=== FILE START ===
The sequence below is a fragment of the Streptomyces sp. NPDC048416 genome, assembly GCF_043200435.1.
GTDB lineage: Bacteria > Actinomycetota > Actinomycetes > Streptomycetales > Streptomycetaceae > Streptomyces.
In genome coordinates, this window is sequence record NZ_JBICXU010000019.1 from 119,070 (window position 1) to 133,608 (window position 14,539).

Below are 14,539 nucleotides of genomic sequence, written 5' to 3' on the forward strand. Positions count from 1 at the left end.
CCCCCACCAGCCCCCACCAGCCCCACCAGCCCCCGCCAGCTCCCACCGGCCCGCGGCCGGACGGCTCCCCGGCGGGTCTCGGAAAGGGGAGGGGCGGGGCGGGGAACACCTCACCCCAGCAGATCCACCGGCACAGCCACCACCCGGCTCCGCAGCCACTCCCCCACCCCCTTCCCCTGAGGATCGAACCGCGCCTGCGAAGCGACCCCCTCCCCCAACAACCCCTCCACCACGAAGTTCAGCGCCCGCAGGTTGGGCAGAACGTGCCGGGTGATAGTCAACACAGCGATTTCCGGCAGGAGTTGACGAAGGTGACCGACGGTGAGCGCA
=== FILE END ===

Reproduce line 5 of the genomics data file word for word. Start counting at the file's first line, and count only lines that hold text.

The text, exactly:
CCCCCACCAGCCCCCACCAGCCCCACCAGCCCCCGCCAGCTCCCACCGGCCCGCGGCCGGACGGCTCCCCGGCGGGTCTCGGAAAGGGGAGGGGCGGGGCGGGGAACACCTCACCCCAGCAGATCCACCGGCACAGCCACCACCCGGCTCCGCAGCCACTCCCCCACCCCCTTCCCCTGAGGATCGAACCGCGCCTGCGAAGCGACCCCCTCCCCCAACAACCCCTCCACCACGAAGTTCAGCGCCCGCAGGTTGGGCAGAACGTGCCGGGTGATAGTCAACACAGCGATTTCCGGCAGGAGTTGACGAAGGTGACCGACGGTGAGCGCA